Initially, dad took over organising Jonathan’s care, sorting out the shopping and taking him for walks almost every day. Then mum became ill, and dad was no longer able to visit Jonathan because of shielding restrictions. Mum was in and out of hospital.
So we decided to divide up the care between us. Esther moved out of her flat and moved into our parents’ home to take care of her Mum and Dad. Judith took on more responsibility for Jonathan.
Judith: Jonathan and I have always been close, but I’ve never had to have a “caring” relationship with him before. I always knew that, one day, my sister and I would take on more responsibility for his care, but I never expected that to happen so soon and so suddenly. Throughout lockdown, I’ve been trying to give him some structure by taking him out for a long walk in the nature reserve near where he lives, 4 days a week. I’ve been liaising with his support staff to come up with ideas on how to talk to him about the situation, help him cope with the change in routine, and how else to give structure to his days.
It’s been challenging being thrown into this role so suddenly. I’m trying to juggle it with working full time; often making up for missed work hours in the evenings and weekends. It’s also been really difficult trying to manage his expectations. He knows that he can’t do everything he usually does because of the coronavirus, but I don’t think he fully grasps what that means. It’s been hard to see him upset – sometimes to the point of tears – about not being able to spend time with the rest of our family and friends.
In the early days of lockdown, when he was struggling the most, he was often tearing up his favourite objects, biting himself to the point of leaving bruises all over his arms, refusing to engage with anything or anyone. Thankfully now the restrictions are less strict he’s a lot happier and has settled into his new routine well, but for those first eight weeks of complete lockdown it was a real challenge.
Esther: I often feel guilty that as I can’t drive I can’t visit Jonathan and take him on walks like my sister does. I can’t provide her and the care team with any respite. Instead I can only speak to him on the phone. This has made me feel left out. Seeing how my sister has had to cope with a full-time job, our mum being ill and being the sole family member providing care has made me feel incredibly guilty for having the luxury of not being in a place where I am responsible for Jonathan’s care.
At the start of lockdown I was getting video calls from him maybe ten times a day. Most of the conversations were around his anxiety at not understanding why he couldn’t see family and continue as normal. It’s been incredibly difficult to see him so upset on the phone and knowing that I can’t explain the situation in a way he can understand and that I can’t visit him.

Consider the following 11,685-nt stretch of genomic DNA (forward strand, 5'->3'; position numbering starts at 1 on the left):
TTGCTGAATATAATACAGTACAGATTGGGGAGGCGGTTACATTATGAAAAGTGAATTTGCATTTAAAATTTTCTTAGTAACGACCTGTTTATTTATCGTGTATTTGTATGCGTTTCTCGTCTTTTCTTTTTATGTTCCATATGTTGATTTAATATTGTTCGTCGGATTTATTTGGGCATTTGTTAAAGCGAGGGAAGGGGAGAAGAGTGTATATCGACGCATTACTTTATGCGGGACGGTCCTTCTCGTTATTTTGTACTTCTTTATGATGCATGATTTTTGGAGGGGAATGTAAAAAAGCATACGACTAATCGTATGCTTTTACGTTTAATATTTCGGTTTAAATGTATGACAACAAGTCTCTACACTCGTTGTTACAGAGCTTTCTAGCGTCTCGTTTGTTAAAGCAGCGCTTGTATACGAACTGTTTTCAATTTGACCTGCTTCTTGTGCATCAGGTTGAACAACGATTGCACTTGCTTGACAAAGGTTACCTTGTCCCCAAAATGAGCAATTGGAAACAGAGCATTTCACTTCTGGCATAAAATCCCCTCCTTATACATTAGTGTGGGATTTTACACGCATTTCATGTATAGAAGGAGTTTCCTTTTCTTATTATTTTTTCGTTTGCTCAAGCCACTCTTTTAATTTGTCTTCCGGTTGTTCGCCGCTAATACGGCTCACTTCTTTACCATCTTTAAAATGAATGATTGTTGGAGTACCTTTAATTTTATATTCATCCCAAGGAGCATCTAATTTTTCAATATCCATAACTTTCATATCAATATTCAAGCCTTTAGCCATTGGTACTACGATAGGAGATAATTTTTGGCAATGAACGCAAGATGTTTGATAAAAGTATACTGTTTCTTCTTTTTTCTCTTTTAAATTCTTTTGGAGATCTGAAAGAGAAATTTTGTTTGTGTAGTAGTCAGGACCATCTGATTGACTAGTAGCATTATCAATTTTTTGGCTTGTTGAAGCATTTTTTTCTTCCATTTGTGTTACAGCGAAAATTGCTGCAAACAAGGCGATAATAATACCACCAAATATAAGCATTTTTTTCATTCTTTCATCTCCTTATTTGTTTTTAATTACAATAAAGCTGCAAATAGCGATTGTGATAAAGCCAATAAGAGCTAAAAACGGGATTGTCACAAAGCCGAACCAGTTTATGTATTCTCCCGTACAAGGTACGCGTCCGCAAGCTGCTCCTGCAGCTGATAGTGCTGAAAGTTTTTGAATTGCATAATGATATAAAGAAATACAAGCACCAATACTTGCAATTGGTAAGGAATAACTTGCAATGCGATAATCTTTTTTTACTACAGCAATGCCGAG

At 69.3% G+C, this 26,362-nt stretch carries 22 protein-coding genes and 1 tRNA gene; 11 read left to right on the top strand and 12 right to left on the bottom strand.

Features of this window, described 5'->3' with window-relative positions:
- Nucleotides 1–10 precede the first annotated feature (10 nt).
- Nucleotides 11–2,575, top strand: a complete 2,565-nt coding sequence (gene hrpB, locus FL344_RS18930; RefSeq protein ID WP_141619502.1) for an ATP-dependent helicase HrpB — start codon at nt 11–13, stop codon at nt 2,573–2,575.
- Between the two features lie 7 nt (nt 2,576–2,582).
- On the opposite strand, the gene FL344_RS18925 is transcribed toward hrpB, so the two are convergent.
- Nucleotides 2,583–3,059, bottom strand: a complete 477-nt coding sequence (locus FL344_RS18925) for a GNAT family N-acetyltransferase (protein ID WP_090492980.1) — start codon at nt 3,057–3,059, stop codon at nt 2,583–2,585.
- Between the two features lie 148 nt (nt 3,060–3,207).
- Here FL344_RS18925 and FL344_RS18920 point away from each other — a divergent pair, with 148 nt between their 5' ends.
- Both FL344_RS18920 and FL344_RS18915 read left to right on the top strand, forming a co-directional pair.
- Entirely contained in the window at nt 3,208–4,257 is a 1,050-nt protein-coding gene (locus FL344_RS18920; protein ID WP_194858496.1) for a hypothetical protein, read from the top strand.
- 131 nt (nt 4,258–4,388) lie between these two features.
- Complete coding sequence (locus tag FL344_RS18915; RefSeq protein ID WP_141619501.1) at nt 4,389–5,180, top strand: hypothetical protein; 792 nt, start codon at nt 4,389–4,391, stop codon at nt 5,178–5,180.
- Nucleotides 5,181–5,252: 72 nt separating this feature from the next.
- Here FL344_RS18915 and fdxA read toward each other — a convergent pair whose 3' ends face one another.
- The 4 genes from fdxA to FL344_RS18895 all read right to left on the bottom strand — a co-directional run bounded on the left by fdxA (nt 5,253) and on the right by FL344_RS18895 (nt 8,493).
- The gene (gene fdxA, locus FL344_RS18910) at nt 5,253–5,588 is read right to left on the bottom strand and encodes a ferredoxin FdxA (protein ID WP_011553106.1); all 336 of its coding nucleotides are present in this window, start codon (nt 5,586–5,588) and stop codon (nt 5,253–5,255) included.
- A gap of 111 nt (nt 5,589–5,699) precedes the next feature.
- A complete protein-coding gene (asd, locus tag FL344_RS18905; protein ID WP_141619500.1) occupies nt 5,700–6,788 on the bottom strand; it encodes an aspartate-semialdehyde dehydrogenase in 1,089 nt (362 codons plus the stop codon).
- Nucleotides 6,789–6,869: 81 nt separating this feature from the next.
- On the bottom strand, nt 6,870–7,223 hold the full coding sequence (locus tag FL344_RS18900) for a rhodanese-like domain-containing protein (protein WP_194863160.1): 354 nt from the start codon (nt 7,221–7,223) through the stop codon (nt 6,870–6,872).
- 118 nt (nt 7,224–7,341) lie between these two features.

As I am working from home and providing additional support to my parents, the addition of ten phone calls a day really affected how well I was coping with the situation. I found myself choosing to ignore his phone calls rather than talk to him, because I didn’t want to see him upset, and I didn’t want him to feel jealous that I was with our parents, but he couldn’t see them.
When the restrictions eased last week, I saw my brother in person for the first time in nearly 3 months. Normally I see him once a week. It was so amazing to see him again in person, and see how happy he was being out of the house and around more family members. Jonathan initially struggled with social distancing, but by the time I saw him last week he knew that we couldn’t hug and had to sit far apart.
I want people to know that there are a number of different roles that adult siblings play in lockdown. In my family alone we have two distinct roles: My sister is now a carer and activities coordinator in addition to being a sister, while I remain just a sister. She has taken on so much more responsibility and handled the early challenges of helping Jonathan adjust to lockdown life.
In contrast, I’ve been fairly cut off from his situation and left feeling incredibly guilty that I am not helping him, I am not caring for him and beyond a few video calls I am not engaging with or entertaining him. The pressure that we, as siblings, should care for and be responsible for our disabled brothers and sisters, either now or in the future when our parents are no longer able to, is constant and has been exasperated by the lockdown. I feel conflicted, sad and frustrated by my inability to see and care for my brother. I can only imagine how much more difficult it is for people who are currently living with their siblings, providing full time care without much respite, if any.
Devi – The last 3 months have been an endless cycle of working and caring